Yesterday, the International Monetary Fund (IMF) Mission Chief for The Gambia, Ivohasina F. Razafimahefa, in a press conference at the Finance Ministry in Banjul, gave an analysed evaluation of the country’s economy for the next six months.
The team is currently in the country conducting a mission for the fifth review of the programme supported by the Extended Credit Facility from September 21 through October 4 2022. The team presents the conclusion of the mission as well as updates on the macroeconomic situation of The Gambia.
He told journalists that “we’re analysing the evaluation of the economy for the next half year and assist the programme we signed with the government to be implemented for the next year.”
In terms of the evaluation of the economy, he explained that they saw that the country’s economic activities are recovering following the pandemic, adding that the recovery is not as strong as they expect it.
The IMF Mission Chief said that this is mainly due to the implications of the war in Ukraine. He confirmed that they have seen the number of arriving tourists increasing, the construction and agriculture sector continuing to be strong.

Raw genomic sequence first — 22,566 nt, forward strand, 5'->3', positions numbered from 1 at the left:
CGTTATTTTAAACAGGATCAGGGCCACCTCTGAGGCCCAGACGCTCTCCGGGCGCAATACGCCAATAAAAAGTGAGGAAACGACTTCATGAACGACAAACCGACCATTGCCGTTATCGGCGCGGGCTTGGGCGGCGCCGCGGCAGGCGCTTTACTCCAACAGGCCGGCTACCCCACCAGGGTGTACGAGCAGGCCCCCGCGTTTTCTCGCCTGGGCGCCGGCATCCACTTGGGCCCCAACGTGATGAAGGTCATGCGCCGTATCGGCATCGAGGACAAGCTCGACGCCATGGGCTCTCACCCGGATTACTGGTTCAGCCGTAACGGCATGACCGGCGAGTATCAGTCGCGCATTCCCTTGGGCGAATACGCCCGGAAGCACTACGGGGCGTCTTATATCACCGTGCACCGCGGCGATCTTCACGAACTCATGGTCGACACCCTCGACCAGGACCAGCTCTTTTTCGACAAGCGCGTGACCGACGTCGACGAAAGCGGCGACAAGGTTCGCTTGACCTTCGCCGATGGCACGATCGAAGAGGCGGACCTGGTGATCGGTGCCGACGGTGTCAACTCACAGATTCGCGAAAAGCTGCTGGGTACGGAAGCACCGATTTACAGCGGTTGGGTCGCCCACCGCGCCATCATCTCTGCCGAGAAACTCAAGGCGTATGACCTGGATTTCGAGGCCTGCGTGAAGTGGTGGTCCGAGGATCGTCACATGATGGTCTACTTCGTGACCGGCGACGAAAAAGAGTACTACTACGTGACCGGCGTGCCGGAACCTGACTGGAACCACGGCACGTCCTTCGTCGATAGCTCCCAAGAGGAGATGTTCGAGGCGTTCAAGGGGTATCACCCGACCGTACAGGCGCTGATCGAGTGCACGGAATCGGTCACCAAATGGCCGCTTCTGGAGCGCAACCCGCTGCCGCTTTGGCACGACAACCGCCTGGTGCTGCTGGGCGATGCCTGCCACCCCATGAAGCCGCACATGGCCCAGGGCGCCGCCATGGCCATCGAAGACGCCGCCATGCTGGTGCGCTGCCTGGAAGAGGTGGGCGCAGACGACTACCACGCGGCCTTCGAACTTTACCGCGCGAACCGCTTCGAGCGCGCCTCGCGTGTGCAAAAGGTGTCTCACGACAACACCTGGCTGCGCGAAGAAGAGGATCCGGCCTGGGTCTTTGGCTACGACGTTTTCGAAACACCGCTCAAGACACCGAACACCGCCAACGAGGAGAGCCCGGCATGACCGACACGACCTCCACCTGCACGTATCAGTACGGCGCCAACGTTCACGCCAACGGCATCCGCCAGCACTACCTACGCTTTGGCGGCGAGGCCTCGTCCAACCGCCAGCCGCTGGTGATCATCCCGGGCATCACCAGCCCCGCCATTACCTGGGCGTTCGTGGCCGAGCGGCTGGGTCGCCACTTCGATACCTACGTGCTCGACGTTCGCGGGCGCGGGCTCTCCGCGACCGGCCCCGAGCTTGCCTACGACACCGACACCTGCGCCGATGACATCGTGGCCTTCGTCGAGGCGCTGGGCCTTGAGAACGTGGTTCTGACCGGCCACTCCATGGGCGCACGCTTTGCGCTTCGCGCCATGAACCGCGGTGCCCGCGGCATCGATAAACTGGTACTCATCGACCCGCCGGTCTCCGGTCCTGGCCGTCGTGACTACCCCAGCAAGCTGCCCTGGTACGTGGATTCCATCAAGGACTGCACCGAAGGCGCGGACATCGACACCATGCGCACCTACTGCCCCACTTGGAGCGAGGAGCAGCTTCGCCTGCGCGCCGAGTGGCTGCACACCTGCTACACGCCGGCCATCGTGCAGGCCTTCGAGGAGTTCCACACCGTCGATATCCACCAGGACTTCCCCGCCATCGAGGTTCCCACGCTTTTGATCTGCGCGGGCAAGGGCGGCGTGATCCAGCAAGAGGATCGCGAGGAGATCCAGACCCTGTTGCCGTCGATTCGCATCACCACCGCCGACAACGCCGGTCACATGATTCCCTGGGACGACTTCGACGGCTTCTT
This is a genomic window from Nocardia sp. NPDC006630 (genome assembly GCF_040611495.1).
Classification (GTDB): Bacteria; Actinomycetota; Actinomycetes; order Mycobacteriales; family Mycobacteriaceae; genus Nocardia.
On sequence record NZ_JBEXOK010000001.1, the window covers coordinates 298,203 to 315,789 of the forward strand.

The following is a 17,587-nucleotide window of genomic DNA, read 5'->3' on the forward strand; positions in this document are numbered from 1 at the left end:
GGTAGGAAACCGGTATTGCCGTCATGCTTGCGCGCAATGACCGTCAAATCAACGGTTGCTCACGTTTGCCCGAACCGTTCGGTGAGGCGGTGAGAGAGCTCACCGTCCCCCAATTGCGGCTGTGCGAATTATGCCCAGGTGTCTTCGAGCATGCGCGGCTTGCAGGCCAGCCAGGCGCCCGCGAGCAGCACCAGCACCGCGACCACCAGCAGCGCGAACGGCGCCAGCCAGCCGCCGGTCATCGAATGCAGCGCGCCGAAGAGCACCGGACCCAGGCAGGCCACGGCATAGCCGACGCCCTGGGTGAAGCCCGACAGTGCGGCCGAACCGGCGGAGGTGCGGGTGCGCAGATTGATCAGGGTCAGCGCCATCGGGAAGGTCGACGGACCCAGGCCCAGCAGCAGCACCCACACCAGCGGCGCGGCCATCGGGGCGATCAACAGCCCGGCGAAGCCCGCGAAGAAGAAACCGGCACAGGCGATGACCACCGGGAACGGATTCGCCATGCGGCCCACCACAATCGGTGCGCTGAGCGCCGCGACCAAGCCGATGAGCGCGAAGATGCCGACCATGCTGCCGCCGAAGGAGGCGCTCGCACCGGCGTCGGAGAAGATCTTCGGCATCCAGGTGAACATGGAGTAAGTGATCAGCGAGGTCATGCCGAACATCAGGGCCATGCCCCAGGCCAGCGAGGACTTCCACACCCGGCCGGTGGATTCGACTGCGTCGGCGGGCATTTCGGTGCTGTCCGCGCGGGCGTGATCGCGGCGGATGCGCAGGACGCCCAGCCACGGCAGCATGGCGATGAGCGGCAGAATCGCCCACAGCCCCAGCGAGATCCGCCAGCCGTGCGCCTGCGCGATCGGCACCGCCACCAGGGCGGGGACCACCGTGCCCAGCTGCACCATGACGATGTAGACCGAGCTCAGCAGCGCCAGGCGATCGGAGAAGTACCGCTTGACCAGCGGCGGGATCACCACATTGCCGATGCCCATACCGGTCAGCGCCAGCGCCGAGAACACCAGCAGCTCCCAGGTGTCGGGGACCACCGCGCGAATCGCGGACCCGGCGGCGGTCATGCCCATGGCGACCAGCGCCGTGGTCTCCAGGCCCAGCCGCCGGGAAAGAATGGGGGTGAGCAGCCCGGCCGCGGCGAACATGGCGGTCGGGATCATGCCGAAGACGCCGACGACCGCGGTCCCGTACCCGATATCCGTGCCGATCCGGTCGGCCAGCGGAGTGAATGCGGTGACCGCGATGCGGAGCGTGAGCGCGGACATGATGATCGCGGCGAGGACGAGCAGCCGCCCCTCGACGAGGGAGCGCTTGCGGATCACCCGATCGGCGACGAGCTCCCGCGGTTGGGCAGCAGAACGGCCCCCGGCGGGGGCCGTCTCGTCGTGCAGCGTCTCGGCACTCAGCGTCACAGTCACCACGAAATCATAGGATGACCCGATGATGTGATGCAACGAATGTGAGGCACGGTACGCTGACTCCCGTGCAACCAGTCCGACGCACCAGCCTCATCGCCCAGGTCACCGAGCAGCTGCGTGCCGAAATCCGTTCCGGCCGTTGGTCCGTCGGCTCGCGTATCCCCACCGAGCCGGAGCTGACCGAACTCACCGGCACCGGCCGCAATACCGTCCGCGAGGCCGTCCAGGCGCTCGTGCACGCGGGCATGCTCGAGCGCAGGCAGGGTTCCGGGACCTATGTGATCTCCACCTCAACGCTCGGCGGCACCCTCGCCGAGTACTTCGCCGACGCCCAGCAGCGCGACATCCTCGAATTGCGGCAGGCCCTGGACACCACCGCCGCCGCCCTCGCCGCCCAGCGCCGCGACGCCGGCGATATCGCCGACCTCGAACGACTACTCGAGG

On inflation, he explained that it’s accelerating and the main reason for that is the prices of good. Due to the war in Ukraine, he added, that food and fuel are on the increase.
“In terms of policies going forward, we agreed on the 2022 fiscal target and parameters for the 2023 project. We also agreed on policies regarding the foreign exchange with the Central Bank but also policies regarding the structure of the funds.”
On IMF support to The Gambia in order to curb inflation, Mr. Razafimahefa stated that they discussed this closely with the Central Bank while saying that they analysed the different components of inflation and advised policies based on the data analysis of those components.
“The main driving of accelerating inflation is external from outside the country, primarily from the high global fuel and food prices. What we need to do is to try and create policies to address those pressures.”
He said one of those policies is to use the monetary policy tool, which is the policy rate. He added that they support the decision by the Central Bank to increase the policy rate by 1% point 8 in May and in September.
“The second point is that we are working together with the government to reduce the tax collection on food products sold in the country and that was done for the last few months. We are providing two disbursements for this year of about US$7 million each. The first phase was disbursed already and we plan to disburse another $7 million toward the end of the year if all the discussions are completed positively.”